– Immigration Law –
The Eric Boles Law Firm in Florida will show you how to get lawful status for dependent children and the benefits of the special immigrant juvenile visa program
Non-citizen children who have been neglected, abused, or abandoned by a parent may be able to get a green card (U.S. lawful permanent residence) through the Special Immigrant Juveniles Visa program. To petition for Special Immigrant Juveniles Visa you must have a state court order that contains certain findings, U.S. Citizenship and Immigration Services (USCIS) uses to determine your status. A child is eligible for Special Immigrant Juvenile Status only if a court in the state where he or she lives finds the child is neglected, abused, or abandoned by one or both parents, and that it is not in the child’s best interest to return to his or her home country. The court must have the authority under state law to decide on the custody and care of children.
Qualifying as a special immigrant juvenile
Once a court has found that the child was abused, neglected, or abandoned, and that it is not in his or her best interest to return to his or her home country, the child may file a petition with U.S. Citizenship and Immigration Services (USCIS) requesting Special Immigrant Juvenile Status.
To be eligible for Special Immigrant Juveniles status:
- You must be under 21 years old on the filing date of the Form I-360, Petition for Amerasian, Widow(er), or Special Immigrant.
- Your state court order must be in effect on the filing date of the Form I-360 and when USCIS makes a decision on your application, unless you “aged out” of the state court’s jurisdiction due to no fault of your own.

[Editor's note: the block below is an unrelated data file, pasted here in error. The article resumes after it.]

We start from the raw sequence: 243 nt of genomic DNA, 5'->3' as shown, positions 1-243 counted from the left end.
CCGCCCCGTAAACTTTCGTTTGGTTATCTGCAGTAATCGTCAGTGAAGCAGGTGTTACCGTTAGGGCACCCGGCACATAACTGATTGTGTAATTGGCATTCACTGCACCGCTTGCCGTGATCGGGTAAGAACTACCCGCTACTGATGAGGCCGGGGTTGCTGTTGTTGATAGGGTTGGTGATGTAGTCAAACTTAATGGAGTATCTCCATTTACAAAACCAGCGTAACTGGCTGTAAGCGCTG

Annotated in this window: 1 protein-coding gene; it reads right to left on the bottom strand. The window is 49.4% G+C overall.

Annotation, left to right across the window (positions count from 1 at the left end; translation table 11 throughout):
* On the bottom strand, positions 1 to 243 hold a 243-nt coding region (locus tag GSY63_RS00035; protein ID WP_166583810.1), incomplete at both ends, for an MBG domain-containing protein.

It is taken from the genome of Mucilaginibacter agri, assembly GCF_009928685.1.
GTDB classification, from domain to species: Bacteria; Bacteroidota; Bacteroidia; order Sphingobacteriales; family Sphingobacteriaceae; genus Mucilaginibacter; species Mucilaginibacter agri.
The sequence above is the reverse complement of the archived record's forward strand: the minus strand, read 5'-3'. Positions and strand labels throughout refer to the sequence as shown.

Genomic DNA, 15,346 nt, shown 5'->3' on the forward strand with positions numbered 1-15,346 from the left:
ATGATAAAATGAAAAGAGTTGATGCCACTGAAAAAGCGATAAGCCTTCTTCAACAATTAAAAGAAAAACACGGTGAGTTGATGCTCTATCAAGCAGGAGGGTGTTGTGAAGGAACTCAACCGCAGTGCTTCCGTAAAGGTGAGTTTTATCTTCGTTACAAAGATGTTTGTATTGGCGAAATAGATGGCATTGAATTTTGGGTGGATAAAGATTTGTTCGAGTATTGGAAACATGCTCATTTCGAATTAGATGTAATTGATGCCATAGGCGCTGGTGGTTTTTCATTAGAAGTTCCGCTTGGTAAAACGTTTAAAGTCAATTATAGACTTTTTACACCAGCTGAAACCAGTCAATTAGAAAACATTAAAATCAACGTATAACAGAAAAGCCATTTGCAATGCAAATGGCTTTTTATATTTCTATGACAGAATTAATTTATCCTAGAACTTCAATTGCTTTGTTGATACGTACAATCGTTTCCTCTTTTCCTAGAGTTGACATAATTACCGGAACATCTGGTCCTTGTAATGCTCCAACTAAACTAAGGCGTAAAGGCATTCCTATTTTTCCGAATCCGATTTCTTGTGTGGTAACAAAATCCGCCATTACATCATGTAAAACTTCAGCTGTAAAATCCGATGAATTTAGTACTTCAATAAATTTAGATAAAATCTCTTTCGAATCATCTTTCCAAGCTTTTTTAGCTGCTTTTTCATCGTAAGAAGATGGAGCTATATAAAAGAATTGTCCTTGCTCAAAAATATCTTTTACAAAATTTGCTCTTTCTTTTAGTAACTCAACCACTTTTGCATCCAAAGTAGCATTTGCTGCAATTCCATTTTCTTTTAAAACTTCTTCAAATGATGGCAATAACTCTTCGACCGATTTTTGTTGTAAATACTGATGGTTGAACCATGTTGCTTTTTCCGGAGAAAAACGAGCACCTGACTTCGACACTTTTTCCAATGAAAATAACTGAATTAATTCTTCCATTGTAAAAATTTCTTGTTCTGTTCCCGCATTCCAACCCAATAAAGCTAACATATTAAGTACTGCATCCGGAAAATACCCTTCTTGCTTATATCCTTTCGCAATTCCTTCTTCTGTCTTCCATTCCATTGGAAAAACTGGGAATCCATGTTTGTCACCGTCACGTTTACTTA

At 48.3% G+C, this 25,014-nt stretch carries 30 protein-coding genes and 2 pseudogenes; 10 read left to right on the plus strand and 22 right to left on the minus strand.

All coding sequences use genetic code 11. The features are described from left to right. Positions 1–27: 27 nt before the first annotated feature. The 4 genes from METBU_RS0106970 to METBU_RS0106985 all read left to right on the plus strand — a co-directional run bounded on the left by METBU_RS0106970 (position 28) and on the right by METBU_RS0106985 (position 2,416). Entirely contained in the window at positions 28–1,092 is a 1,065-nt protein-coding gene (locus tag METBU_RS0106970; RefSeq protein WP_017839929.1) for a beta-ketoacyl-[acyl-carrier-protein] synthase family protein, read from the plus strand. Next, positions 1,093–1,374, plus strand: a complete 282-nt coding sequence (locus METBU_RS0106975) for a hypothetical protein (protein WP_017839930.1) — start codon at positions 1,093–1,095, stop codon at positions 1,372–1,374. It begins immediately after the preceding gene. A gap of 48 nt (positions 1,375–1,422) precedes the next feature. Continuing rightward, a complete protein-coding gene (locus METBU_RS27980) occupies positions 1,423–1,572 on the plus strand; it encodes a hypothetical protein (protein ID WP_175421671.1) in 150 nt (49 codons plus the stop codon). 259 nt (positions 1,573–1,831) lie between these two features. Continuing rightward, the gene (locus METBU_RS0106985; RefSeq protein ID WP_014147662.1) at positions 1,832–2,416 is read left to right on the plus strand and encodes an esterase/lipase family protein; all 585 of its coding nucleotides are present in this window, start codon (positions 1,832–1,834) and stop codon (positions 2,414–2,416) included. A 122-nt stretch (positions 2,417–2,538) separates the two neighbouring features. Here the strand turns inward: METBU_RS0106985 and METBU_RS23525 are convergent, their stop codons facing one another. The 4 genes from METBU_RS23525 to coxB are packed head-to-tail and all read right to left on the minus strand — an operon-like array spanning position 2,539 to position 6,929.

- You cannot be married, both when you file your application and when USCIS makes a decision on your application.
- You must be inside the United States at the time of filing the Form I-360.
- If you are in the legal custody of the U.S. Department of Health and Human Services (HHS): Not all Special Immigrant Juveniles visa holders qualify for lawful permanent residency and an immigration attorney can determine if you or your ward qualifies to receive lawful permanent residency under this program. The Application to Register Permanent Residence or Adjust Status (Form I-485) may be submitted at the same time as the I-360 Petition, if it is ready at the time. The USCIS will not make a decision on the I-485 unless and until it grants Special Immigrant Juvenile Status. Whether you received your special immigrant juvenile visa and green card concurrently or apply for an adjustment of status after your Special Immigrant Juveniles application is approved, you generally receive most of the same rights and privileges as other lawful permanent residents.
Contact an experienced Florida Special Immigrant Juveniles Lawyer
Contact the Eric Boles Law Firm in Tampa, Florida to learn about obtaining lawful status for dependent children and the benefits of the special immigrant juvenile visa program. For a free consultation with an Immigration Lawyer contact the Eric Boles Law Firm by completing the contact form (click here) or call (813) 933-7700. Let us help you to obtain a Special Immigrant Juveniles Visa.